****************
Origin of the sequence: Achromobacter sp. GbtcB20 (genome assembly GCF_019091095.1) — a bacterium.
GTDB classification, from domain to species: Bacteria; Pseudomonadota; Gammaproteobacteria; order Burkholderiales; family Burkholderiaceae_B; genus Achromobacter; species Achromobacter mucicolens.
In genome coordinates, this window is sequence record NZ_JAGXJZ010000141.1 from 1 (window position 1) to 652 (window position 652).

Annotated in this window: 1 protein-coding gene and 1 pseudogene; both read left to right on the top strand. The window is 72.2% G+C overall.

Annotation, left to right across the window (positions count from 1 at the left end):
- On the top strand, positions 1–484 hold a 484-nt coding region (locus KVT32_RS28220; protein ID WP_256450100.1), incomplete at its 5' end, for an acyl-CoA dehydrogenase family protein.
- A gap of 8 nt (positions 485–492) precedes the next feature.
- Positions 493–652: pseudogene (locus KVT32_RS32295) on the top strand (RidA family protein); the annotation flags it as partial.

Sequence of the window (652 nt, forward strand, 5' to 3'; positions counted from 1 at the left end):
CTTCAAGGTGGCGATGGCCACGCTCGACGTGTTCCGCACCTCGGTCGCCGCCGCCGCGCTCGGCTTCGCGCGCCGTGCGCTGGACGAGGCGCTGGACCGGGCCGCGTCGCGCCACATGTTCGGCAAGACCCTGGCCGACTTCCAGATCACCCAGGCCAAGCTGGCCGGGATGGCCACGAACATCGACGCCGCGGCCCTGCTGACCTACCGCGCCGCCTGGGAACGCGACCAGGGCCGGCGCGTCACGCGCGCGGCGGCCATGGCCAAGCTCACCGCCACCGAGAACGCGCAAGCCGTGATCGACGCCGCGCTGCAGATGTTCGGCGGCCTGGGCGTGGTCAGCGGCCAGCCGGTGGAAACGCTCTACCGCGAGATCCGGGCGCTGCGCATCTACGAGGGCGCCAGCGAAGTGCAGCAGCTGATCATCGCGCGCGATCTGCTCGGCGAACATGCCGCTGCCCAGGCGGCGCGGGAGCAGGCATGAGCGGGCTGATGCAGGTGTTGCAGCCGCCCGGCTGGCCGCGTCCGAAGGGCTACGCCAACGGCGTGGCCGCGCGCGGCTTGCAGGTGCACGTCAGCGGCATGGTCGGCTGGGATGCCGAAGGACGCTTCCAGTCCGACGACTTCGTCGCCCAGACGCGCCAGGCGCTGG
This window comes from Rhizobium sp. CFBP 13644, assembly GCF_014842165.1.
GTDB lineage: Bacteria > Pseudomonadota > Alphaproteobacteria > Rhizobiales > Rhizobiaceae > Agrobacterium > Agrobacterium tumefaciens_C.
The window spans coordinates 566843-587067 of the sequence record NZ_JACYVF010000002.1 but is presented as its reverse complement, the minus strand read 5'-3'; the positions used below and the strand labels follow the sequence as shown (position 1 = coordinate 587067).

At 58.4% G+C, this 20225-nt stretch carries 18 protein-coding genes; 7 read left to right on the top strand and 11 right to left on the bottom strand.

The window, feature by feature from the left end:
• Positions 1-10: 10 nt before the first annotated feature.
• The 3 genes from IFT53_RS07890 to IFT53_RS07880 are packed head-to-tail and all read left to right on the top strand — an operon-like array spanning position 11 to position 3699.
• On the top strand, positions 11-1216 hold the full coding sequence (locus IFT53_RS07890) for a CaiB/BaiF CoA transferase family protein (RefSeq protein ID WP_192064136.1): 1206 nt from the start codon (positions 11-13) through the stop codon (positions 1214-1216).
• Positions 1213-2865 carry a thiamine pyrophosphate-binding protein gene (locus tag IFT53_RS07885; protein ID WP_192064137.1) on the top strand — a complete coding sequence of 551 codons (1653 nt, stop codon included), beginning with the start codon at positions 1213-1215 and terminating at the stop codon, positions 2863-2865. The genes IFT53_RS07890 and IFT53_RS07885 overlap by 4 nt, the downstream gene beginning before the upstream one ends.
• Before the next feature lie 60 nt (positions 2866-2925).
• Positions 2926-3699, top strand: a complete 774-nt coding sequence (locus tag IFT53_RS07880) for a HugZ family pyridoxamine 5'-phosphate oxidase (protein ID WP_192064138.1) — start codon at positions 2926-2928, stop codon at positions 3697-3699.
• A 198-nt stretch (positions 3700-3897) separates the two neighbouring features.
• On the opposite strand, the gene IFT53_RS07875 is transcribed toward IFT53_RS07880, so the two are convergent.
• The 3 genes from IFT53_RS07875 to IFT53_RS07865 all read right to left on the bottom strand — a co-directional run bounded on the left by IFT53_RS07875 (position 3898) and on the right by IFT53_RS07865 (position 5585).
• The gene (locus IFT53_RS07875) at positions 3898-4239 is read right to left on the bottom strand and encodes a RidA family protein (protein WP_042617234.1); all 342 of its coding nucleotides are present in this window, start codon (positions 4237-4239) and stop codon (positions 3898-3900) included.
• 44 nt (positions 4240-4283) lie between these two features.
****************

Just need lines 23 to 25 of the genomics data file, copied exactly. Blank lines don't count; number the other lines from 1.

• On the opposite strand, the gene IFT53_RS07875 is transcribed toward IFT53_RS07880, so the two are convergent.
• The 3 genes from IFT53_RS07875 to IFT53_RS07865 all read right to left on the bottom strand — a co-directional run bounded on the left by IFT53_RS07875 (position 3898) and on the right by IFT53_RS07865 (position 5585).
• The gene (locus IFT53_RS07875) at positions 3898-4239 is read right to left on the bottom strand and encodes a RidA family protein (protein WP_042617234.1); all 342 of its coding nucleotides are present in this window, start codon (positions 4237-4239) and stop codon (positions 3898-3900) included.